PHOENIX – Phoenix officials on Saturday braced for another night of protests and said they would continue to allow for peaceful demonstration. However, officers will take action if those demonstrations turn criminal: “To be clear: The level of criminal behavior we saw last night will not be tolerated today,” Police Chief Jeri Williams said.
City officials held the Saturday afternoon news conference after demonstrations turned violent earlier this week.
On Thursday night, police declared an unlawful assembly after protesters gathered in downtown Phoenix streets for hours. And on Friday evening, a vigil for Dion Johnson at East Lake Park near downtown turned into a march downtown that led to the Phoenix Police Department headquarters, according to azcentral.com. Johnson was shot last week by an Arizona Department of Public Safety officer near the Loop 101 at Tatum Boulevard.
Protesters also expressed anger and frustration over the death of George Floyd, a 46-year-old black Minnesota man who died after bystander videos showed a Minneapolis police officer pressed his knee into Floyd’s neck for more than eight minutes. The death has sparked protests nationwide.
“This is not the first time we have seen this type of interaction, and it’s an outward manifestation of the racial inequity that has plagued our nation for centuries,” Phoenix Mayor Kate Gallego said. “People are upset, enraged that this has happened again – and they should be.”
She said issues have been ignored for years, and the majority of people who gathered in Phoenix to grieve and protest had every right to do so. However, she said a “smaller, but dangerous” group of people broke windows, confronted reporters and vandalized private and public buildings.
Williams said protesters here caused criminal damage to 18 properties – shattering doors and windows, spraying graffiti on walls.
Police said demonstrators smashed windows or slashed tires on eight marked police vehicles, according to KTAR. Police also said protesters assaulted eight officers by throwing objects at them.
Williams estimated it would cost hundreds and thousands of dollars to repair the damage.
“We cannot let a small group (with) a propensity for violence and chaos direct our attention away from the very real conversation that needs to be had about race and policing in America,” Gallego said.
Williams echoed Gallego’s statements, adding that the officers on her force will support peaceful demonstrations, but they will shut things down if people don’t follow the law.
“If the activities of the evening turn criminal, officers will and must take action to protect the safety of everyone involved,” she said. “We also will not allow the violent actions of these individuals to overshadow the peaceful protests being practiced by other residents.”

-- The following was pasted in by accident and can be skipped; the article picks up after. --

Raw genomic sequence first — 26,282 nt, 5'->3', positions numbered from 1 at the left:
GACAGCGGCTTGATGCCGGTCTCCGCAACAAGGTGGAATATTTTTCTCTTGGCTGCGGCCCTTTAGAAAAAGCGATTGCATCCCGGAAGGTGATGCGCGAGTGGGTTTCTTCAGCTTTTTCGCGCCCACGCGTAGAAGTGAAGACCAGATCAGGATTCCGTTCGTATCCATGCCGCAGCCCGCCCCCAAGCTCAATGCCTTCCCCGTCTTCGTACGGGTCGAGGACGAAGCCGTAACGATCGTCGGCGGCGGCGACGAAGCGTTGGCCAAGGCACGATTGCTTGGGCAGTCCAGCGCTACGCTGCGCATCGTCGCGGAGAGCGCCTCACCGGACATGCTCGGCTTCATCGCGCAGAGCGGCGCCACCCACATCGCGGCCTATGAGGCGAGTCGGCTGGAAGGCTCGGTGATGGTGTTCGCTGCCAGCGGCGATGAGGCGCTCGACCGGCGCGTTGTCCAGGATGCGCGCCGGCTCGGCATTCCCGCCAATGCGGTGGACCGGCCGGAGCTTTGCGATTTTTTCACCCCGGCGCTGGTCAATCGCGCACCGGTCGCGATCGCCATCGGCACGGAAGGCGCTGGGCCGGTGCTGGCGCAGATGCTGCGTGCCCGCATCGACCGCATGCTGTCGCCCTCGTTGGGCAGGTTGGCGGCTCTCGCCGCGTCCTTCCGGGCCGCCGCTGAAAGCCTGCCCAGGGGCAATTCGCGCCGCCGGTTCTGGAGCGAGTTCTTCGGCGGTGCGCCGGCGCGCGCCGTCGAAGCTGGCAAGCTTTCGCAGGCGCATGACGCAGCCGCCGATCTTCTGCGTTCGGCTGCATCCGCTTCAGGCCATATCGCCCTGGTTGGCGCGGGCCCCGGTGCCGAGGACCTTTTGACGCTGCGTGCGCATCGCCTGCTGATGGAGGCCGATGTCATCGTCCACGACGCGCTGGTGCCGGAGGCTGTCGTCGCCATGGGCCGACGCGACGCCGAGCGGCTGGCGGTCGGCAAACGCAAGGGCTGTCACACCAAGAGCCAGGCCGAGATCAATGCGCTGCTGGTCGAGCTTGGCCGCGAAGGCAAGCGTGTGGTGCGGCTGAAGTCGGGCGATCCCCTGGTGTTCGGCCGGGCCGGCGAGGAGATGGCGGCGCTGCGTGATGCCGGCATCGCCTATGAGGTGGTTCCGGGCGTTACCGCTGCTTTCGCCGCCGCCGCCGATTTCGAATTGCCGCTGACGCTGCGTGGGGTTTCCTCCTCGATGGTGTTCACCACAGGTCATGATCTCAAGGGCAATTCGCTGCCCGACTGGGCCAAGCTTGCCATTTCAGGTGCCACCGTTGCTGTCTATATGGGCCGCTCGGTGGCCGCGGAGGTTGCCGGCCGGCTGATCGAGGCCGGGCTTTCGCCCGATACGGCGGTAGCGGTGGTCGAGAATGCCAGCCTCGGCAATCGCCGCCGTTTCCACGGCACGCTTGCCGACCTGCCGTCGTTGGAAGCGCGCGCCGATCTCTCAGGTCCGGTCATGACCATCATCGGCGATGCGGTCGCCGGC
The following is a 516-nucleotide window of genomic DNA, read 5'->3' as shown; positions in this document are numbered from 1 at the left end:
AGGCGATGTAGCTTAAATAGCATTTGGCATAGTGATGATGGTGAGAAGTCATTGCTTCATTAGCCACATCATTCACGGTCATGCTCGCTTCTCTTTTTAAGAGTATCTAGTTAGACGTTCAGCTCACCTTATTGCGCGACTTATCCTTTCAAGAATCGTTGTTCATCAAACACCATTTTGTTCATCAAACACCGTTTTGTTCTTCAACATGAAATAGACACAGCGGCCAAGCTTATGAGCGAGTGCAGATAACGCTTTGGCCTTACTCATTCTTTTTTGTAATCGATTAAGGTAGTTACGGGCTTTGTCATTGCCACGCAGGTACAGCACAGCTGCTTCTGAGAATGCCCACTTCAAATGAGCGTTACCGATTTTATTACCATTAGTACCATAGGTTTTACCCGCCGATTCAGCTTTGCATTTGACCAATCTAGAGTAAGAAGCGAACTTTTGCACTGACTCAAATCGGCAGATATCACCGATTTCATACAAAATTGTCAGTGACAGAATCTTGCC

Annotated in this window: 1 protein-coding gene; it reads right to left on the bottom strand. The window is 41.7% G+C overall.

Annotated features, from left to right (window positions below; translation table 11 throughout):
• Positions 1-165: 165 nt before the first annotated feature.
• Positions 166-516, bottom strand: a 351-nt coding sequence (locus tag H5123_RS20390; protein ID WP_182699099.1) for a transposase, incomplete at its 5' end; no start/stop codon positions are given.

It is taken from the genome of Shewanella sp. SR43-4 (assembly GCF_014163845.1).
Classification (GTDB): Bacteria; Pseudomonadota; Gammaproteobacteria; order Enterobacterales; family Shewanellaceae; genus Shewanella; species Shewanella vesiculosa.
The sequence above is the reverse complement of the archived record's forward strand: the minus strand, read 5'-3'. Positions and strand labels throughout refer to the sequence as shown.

Williams also said the department is responding to graffiti threats that the city would “burn.” In addition to more fencing, Williams said she has reached out to additional law enforcement agencies to help with both manpower and equipment.
Williams said they will be “smarter about the number of people that we have on scene today versus what we had yesterday.” She also said officers would not allow as much time and room for people to stop criminal behavior, and they will be more proactive about taking action.
The protests in Phoenix have gotten more intense throughout the night. Somebody broke a police car’s windshield around three hours ago and the Phoenix PD is preparing for the riots to escalate as they have declared an “unlawful assembly.” #PeaceNotViolence 🙏 pic.twitter.com/0Mny5AszxI
— 𝚂𝚎𝚛𝚊𝚏𝚒𝚗𝚘 🏈 (@SKOLFino28) May 29, 2020
Councilman Michael Nowakowski had a message for parents: “As a father, I wanna make sure that the parents know that if your children come out tonight, your young adults come out tonight and they decide to throw rocks, burn trees or graffiti our buildings, that can lead up to a felony and they will be arrested.”
The city does not plan to issue a curfew for Saturday night.
The news conference, which also was shared live on Facebook, attracted mixed reactions on social media. Some users showed support for city officials and police officers, while others expressed anger at how officials have responded.
Others shared mixed sentiments. One Facebook user commented, “I don’t support property damage, but you’d be naive not to understand the emotion behind it.”
Gov. Doug Ducey released a statement on Saturday, complimenting law enforcement officers for “their professional and valiant work the last two nights in protecting public safety and defusing the situations in downtown Phoenix and Tucson.”
“We will always respect the First Amendment rights of citizens to peacefully assemble and make their voices heard,” the statement said. “We will not, however, tolerate rioting, looting, violence, destruction of property or any behavior that endangers the safety or rights of other individuals.”
Ducey said he has offered the “full support” of the state to Williams and Tucson Police Chief Chris Magnus. “We’ve got their backs,” he added.